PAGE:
Friday, May 22, 2015

Fallacious Claim: Infusion of Funds to State Universities Would Solve the Student Loan Debt Crisis

Even when something is well-intentioned, the outcome can oftentimes turn out nefarious, or rather nefarious people can wind up benefiting. That is especially true when it comes to policy decisions and the disbursement of funds, even when the intentions are - as already stated - admirable.

One such example is the argument about state funds and budget cuts to state funded universities. Expert argue that if states were infused with cash and the coffers for institutions of higher learning were replenished, then somehow the student loan debt crisis would be solved. At least this solution is implied in a slew of studies about the way in which tuition has skyrocketed in recent years vis-a-vis state budget cuts on expenditures for higher education. One study argues that "a primary driver of student debt continues to be reduced state expenditures on higher education." Perhaps there is a correlation, but who is to say that if, as noted, the coffers were replenished, these institutions would allocate those funds to the right place, i.e., to the pockets of the students as well as students who have graduated, the ones who truly need it in order to obtain an education and pay down the debts they accrued as result of gaining said education?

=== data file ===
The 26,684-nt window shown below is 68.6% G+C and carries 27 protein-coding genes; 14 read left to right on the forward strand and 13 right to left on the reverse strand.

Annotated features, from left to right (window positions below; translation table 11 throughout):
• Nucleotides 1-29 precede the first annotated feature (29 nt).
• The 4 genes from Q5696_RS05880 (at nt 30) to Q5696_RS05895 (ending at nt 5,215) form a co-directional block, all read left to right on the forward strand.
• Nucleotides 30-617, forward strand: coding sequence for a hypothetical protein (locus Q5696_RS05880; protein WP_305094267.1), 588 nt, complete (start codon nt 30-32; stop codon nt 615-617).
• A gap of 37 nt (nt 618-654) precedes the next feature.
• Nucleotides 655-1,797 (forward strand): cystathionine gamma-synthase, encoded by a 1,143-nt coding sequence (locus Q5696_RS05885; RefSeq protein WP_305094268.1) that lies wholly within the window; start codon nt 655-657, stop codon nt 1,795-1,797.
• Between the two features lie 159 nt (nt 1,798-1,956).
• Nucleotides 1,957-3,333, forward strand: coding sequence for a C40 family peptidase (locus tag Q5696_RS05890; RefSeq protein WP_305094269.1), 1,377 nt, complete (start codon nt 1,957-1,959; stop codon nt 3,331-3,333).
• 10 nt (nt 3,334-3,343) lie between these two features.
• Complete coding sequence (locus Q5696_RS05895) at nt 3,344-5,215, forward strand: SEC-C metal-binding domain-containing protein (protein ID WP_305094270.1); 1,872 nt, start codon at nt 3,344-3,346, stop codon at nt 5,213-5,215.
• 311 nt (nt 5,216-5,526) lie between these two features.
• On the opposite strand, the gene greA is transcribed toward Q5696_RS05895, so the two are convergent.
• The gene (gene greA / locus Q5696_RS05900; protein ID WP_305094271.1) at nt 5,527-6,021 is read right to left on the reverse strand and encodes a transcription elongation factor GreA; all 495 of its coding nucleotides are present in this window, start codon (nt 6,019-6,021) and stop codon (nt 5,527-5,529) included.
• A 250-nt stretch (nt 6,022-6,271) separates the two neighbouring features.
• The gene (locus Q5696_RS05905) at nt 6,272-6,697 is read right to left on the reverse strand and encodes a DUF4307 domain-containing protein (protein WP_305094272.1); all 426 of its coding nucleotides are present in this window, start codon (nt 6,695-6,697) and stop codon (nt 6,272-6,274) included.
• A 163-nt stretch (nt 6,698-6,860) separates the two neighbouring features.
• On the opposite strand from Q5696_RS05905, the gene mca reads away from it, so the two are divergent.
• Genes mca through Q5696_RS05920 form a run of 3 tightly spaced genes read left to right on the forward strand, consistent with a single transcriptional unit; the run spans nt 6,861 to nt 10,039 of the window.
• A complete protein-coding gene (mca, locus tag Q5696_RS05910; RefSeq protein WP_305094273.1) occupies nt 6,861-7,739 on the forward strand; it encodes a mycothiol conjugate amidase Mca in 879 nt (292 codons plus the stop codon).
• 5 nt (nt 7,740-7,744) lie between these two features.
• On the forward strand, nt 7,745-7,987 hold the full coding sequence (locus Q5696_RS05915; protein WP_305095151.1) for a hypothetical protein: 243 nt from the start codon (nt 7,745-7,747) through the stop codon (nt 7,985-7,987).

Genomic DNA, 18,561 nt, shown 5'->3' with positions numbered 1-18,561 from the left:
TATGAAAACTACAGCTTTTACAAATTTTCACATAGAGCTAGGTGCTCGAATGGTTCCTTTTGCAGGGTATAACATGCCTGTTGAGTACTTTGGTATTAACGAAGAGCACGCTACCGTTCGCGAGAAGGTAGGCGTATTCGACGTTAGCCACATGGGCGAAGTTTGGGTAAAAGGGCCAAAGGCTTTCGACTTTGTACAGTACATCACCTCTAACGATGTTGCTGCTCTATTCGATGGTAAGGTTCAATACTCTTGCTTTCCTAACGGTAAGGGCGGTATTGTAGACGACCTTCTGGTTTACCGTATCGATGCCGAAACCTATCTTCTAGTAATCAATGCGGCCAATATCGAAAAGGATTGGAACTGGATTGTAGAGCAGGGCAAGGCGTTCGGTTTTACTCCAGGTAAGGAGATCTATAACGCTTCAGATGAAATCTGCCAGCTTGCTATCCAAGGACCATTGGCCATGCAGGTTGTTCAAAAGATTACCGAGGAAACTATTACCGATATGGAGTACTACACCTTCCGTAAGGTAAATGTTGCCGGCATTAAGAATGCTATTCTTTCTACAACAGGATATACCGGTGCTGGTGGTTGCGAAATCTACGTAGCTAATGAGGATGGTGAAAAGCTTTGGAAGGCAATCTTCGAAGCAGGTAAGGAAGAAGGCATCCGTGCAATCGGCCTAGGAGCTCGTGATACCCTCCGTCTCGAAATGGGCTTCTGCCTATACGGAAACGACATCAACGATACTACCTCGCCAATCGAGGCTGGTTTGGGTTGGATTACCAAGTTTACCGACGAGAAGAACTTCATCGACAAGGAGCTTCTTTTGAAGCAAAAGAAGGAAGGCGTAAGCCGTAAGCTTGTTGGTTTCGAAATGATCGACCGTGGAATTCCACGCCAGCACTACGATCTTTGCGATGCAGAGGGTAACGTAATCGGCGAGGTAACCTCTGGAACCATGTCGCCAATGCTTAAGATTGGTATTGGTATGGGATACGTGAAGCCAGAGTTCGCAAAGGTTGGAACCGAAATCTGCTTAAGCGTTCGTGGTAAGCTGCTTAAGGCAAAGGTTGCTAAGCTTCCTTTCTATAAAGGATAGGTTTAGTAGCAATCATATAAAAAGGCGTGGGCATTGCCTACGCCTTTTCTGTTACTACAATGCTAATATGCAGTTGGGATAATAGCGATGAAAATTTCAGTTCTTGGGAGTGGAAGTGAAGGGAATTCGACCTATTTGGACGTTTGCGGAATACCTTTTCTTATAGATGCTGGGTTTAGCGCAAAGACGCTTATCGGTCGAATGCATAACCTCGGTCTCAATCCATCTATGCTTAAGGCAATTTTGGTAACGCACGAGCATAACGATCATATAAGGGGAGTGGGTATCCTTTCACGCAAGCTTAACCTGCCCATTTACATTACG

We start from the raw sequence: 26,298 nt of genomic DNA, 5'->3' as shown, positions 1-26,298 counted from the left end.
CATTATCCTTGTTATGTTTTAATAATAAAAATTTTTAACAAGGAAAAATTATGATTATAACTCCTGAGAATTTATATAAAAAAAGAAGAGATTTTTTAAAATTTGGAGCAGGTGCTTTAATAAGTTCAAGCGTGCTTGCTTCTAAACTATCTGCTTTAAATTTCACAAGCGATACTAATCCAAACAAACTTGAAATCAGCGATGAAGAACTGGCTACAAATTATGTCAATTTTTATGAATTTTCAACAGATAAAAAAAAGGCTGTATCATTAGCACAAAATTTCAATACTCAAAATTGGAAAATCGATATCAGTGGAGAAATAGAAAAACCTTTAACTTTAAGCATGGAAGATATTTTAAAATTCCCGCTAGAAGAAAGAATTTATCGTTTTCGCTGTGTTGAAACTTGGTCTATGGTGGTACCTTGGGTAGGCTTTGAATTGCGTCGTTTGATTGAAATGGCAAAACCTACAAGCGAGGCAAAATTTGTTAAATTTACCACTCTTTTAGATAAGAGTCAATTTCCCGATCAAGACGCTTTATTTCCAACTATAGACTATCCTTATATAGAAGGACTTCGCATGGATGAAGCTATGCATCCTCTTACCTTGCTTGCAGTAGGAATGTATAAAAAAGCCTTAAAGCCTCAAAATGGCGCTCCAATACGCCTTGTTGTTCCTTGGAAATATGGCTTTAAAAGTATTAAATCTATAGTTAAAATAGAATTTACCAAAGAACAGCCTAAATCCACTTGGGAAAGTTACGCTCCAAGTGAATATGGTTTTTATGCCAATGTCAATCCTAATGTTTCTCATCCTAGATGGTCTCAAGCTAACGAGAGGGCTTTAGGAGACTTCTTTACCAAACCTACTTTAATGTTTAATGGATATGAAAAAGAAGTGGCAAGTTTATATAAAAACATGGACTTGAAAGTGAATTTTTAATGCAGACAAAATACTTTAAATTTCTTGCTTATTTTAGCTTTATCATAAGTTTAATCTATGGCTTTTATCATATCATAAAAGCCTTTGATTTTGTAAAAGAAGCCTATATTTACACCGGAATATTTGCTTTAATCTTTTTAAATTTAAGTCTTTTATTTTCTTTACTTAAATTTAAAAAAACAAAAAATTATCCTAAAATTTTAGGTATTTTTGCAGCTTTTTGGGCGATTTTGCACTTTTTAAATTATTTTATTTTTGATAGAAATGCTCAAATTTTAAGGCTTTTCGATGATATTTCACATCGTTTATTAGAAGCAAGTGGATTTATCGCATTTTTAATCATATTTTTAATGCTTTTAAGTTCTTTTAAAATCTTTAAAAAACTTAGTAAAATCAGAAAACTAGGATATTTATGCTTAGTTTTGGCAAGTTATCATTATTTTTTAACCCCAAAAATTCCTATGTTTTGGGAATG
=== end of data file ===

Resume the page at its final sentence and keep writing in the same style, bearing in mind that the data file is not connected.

It is problematic and frankly false to assume that these institutions would actually use the funds to cut the cost of tuition. What would compel them to do that? Is there anything by law that would ensure that they would cut costs that are astronomically high when they could benefit from them in other ways? The short answer: I doubt it.

So, to put it bluntly, an infusion of cash would not solve the student loan debt crisis. Chances are, the universities would use the funds to create even more bloated administrations, erect more buildings, basically spend it on anything other than to cover the costs of students or current borrowers.

Wednesday, May 20, 2015

Stop Ignoring the Indentured Educated Class

So, all the politicians and the know-it-alls and the pundits and everybody and their dogs are yapping and yapping and yapping about the student loan crisis. These people and their dogs can't stop yapping about the student crisis. That's all dandy, right? Wrong. It isn't dandy. It isn't dandy at all, because they keep missing the target. Again, this is the problem with platitudinous language about the future, and how the future is going to be better for future students and future borrowers. This has always been a problem with a lot of slick politicians, and they just keep getting slicker, because most of them - not all - just talk out both sides of their mouths. Again, I said most. I didn't say all.

So, what is the target? What are these people and their dogs, who are all yapping about the student loan debt crisis missing? Welp, they continue to ignore the over 40 million people with outstanding student loan debt! That's what! I was at a closed meeting about student loan debt, a lunch rather, many many months ago. It was after a hard snow had hit D.C. And I brought up my continued concern about the current borrowers - I call us collateral damage - and you know what some guy said to me? Here's what the guy said, "Oh, well, we have IBR, that's all taken care of. It isn't really a problem."